returns a pointer to the data  represented by the descriptor.  Do not worry if you do not understand what  IMPORT_C is meaning, me, I’m also not understanding its significance. All I can say about those macros (IMPORT_C and EXPORT_C) is that they are useful when you want to link to them with another executable application, DLL or EXE. Those macros are making your code accessible outside your program.


IMPORT_C TInt Compare(const TDesC8 &aDes) const;

compares the current descriptor with the one passed as parameter

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Descriptors – a nightmare?

As far as  I had the chance to google and to browse through some Symbian developer communities and forums, the answer to this question is likely to be positive for a Symbian junior programmer.

Well … what is in my mind when writing about descriptors? Am I a masochist?
I’m trying not to be and also I’m trying to improve  my Symbian expertise. Why? Does it worth spending the time learning about one of the most complicated operating system ever built? It’s quite difficult to answer but for sure this will not make the subject of this post.

What about descriptors … ?

I think one must regards those descriptors like some predefined data types somehow replacing char type from C, due to its inconsistencies we’ve just discussed.

Descriptors can be classified in six categories: whether they are modifiable or not, whether they are pointers or buffers, whether they are heap or stack based.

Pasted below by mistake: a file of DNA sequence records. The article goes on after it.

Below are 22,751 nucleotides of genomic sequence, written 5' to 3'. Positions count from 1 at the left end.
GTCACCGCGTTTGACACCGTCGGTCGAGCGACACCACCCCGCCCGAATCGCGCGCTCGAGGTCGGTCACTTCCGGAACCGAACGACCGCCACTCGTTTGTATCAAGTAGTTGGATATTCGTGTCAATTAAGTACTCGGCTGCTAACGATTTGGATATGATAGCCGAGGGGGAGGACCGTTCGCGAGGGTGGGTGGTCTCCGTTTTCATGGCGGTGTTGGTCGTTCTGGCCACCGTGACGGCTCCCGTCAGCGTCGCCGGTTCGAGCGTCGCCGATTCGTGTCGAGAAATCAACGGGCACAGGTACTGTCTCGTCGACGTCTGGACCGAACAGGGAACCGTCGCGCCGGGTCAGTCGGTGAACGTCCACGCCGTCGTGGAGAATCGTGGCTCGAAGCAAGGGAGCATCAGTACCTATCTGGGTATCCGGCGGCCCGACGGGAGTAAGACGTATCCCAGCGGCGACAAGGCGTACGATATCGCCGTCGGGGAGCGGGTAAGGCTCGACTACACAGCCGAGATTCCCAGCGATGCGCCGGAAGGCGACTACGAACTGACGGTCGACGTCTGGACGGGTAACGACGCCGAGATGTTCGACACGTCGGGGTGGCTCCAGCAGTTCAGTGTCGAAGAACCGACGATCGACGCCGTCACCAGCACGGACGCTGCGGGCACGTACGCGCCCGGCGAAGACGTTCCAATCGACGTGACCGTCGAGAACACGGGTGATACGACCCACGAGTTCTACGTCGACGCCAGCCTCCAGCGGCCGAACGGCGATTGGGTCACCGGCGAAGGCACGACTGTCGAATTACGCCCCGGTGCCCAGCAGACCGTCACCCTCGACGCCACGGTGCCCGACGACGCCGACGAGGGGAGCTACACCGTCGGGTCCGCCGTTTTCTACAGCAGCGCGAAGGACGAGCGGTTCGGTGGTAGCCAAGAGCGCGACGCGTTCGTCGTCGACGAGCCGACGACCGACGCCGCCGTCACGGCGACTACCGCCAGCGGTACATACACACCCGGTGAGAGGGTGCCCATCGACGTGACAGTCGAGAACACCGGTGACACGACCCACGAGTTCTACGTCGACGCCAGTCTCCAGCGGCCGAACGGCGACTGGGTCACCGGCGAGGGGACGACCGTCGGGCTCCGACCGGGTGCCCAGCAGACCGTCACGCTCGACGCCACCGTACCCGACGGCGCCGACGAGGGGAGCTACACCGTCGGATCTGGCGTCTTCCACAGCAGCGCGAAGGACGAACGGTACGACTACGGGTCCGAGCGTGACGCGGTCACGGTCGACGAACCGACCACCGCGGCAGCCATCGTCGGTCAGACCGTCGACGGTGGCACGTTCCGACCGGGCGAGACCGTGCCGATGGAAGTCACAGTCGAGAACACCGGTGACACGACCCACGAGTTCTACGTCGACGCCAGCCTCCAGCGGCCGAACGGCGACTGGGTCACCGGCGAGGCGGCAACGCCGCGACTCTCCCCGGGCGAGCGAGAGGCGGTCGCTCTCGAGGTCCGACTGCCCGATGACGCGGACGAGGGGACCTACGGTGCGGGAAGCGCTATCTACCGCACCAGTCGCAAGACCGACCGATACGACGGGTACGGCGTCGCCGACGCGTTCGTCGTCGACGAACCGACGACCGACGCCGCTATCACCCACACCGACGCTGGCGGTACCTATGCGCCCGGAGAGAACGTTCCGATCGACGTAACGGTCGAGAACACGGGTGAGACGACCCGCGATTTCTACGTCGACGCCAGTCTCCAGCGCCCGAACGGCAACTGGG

How can you differentiate them when writing Symbian C++ code?

Basically you can use just the following types: TPtr (pointers), TBuf (stack based), HBuf (heap based), if one of those type has a trailing C, TPtrC, TBufC or HBuf, this is meaning that they are constant. Below is presented the descriptors’ class hierarchy:

In my opinion a very big leap ahead in understanding descriptors is to have an in-depth knowledge of this scheme above.

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Descriptors – a milestone in the Symbian C++ learning curve?

I guess many C enthusiast programmers wanting to switch to Symbian code developing, faced some issues when learning about Symbian descriptors. Even if many useful and helpful resources can be found on the Internet, especially those written by Jo Stichbury (personally I would recommend this one a weblog completely dedicated to descriptors, but there are also other ones which can be found on Symbian developer communities or on Nokia forums), some misunderstandings still persist.

Personally I almost do not know anything about descriptors, I have just some scarce knowledge about Symbian in general, but I am struggling to improve. 🙂

Let me tell you how I see the things from a beginner perspective.

First of all two things are important to mention just from the beginning: descriptors (which are somehow equivalent of C arrays) are safer than ordinary C arrays and they are heavily used in transferring data, either on binary format or text.

Before going deeper into descriptors’ understanding I think it is required to clarify why is it so unsafe to use null terminated strings, like those implemented in C.

What is a nul (and it is rather more correct to call it NUL instead of NULL, which has more to do with dynamically allocated pointers – NULL could be something like ((void*)0)) terminated character array?

Let’s turn to Wikipedia and see what is there explained.